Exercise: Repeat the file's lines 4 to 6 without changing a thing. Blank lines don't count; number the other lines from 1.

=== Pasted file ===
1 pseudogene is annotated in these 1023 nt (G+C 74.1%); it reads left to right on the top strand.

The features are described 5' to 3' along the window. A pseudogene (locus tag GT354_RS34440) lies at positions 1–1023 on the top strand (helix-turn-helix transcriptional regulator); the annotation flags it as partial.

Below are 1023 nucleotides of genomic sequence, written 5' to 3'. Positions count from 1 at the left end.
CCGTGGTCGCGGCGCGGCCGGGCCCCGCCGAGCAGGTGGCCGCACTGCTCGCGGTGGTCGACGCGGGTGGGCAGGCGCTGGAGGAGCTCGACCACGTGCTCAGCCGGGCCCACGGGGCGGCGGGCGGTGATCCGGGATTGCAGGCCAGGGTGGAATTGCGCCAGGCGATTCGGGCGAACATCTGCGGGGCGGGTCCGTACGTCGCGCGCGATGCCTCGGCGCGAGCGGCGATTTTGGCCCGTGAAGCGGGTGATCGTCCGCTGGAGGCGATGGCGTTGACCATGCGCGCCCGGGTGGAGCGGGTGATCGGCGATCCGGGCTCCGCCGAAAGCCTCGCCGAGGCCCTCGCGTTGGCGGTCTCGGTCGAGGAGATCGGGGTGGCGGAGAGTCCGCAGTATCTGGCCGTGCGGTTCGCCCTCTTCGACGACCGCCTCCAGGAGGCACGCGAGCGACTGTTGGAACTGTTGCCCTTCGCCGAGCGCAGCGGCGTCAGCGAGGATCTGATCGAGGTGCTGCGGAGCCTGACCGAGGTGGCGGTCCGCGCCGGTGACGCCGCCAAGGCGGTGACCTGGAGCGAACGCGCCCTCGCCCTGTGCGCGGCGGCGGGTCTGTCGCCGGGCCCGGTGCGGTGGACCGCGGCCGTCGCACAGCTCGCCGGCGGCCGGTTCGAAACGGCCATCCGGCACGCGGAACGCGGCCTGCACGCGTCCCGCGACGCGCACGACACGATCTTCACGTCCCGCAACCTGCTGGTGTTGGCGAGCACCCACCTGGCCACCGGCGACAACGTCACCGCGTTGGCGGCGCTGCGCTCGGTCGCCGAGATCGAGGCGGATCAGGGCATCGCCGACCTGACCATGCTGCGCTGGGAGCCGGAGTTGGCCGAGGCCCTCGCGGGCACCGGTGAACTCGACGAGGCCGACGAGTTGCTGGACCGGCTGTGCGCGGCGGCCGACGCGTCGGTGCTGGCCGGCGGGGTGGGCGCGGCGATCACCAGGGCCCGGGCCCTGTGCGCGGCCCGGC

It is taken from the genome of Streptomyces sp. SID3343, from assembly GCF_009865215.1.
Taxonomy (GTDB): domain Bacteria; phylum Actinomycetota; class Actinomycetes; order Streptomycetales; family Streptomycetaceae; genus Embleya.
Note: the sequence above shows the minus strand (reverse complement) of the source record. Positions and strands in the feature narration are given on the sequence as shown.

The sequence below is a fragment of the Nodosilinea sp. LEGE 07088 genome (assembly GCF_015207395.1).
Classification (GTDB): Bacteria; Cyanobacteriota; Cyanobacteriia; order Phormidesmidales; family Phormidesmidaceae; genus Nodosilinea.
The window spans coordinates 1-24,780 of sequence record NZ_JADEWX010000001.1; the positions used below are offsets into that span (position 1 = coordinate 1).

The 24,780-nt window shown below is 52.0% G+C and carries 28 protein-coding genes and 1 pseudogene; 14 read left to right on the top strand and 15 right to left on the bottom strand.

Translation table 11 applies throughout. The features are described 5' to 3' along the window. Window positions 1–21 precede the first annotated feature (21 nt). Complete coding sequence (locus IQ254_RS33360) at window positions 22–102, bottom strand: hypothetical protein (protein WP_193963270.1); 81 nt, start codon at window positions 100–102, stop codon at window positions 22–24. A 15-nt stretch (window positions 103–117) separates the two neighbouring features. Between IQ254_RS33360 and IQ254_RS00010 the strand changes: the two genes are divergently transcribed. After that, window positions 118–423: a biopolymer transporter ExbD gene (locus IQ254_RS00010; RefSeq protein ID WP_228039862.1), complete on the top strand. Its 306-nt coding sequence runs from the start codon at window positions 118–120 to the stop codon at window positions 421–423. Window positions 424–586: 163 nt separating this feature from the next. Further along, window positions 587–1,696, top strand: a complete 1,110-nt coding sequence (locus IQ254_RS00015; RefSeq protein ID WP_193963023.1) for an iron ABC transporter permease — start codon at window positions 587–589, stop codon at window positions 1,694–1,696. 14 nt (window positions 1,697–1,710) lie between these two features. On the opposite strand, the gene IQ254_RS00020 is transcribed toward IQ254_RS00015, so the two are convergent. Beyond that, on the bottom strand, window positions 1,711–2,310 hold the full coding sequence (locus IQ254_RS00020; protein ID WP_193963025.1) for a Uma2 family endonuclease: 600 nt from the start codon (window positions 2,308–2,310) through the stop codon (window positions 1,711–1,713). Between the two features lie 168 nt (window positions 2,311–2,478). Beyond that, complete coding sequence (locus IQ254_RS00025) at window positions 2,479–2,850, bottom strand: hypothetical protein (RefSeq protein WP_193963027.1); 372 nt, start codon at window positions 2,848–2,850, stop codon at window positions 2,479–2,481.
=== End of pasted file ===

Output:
CCGTGGTCGCGGCGCGGCCGGGCCCCGCCGAGCAGGTGGCCGCACTGCTCGCGGTGGTCGACGCGGGTGGGCAGGCGCTGGAGGAGCTCGACCACGTGCTCAGCCGGGCCCACGGGGCGGCGGGCGGTGATCCGGGATTGCAGGCCAGGGTGGAATTGCGCCAGGCGATTCGGGCGAACATCTGCGGGGCGGGTCCGTACGTCGCGCGCGATGCCTCGGCGCGAGCGGCGATTTTGGCCCGTGAAGCGGGTGATCGTCCGCTGGAGGCGATGGCGTTGACCATGCGCGCCCGGGTGGAGCGGGTGATCGGCGATCCGGGCTCCGCCGAAAGCCTCGCCGAGGCCCTCGCGTTGGCGGTCTCGGTCGAGGAGATCGGGGTGGCGGAGAGTCCGCAGTATCTGGCCGTGCGGTTCGCCCTCTTCGACGACCGCCTCCAGGAGGCACGCGAGCGACTGTTGGAACTGTTGCCCTTCGCCGAGCGCAGCGGCGTCAGCGAGGATCTGATCGAGGTGCTGCGGAGCCTGACCGAGGTGGCGGTCCGCGCCGGTGACGCCGCCAAGGCGGTGACCTGGAGCGAACGCGCCCTCGCCCTGTGCGCGGCGGCGGGTCTGTCGCCGGGCCCGGTGCGGTGGACCGCGGCCGTCGCACAGCTCGCCGGCGGCCGGTTCGAAACGGCCATCCGGCACGCGGAACGCGGCCTGCACGCGTCCCGCGACGCGCACGACACGATCTTCACGTCCCGCAACCTGCTGGTGTTGGCGAGCACCCACCTGGCCACCGGCGACAACGTCACCGCGTTGGCGGCGCTGCGCTCGGTCGCCGAGATCGAGGCGGATCAGGGCATCGCCGACCTGACCATGCTGCGCTGGGAGCCGGAGTTGGCCGAGGCCCTCGCGGGCACCGGTGAACTCGACGAGGCCGACGAGTTGCTGGACCGGCTGTGCGCGGCGGCCGACGCGTCGGTGCTGGCCGGCGGGGTGGGCGCGGCGATCACCAGGGCCCGGGCCCTGTGCGCGGCCCGGC

It is taken from the genome of Streptomyces sp. SID3343, from assembly GCF_009865215.1.
Taxonomy (GTDB): domain Bacteria; phylum Actinomycetota; class Actinomycetes; order Streptomycetales; family Streptomycetaceae; genus Embleya.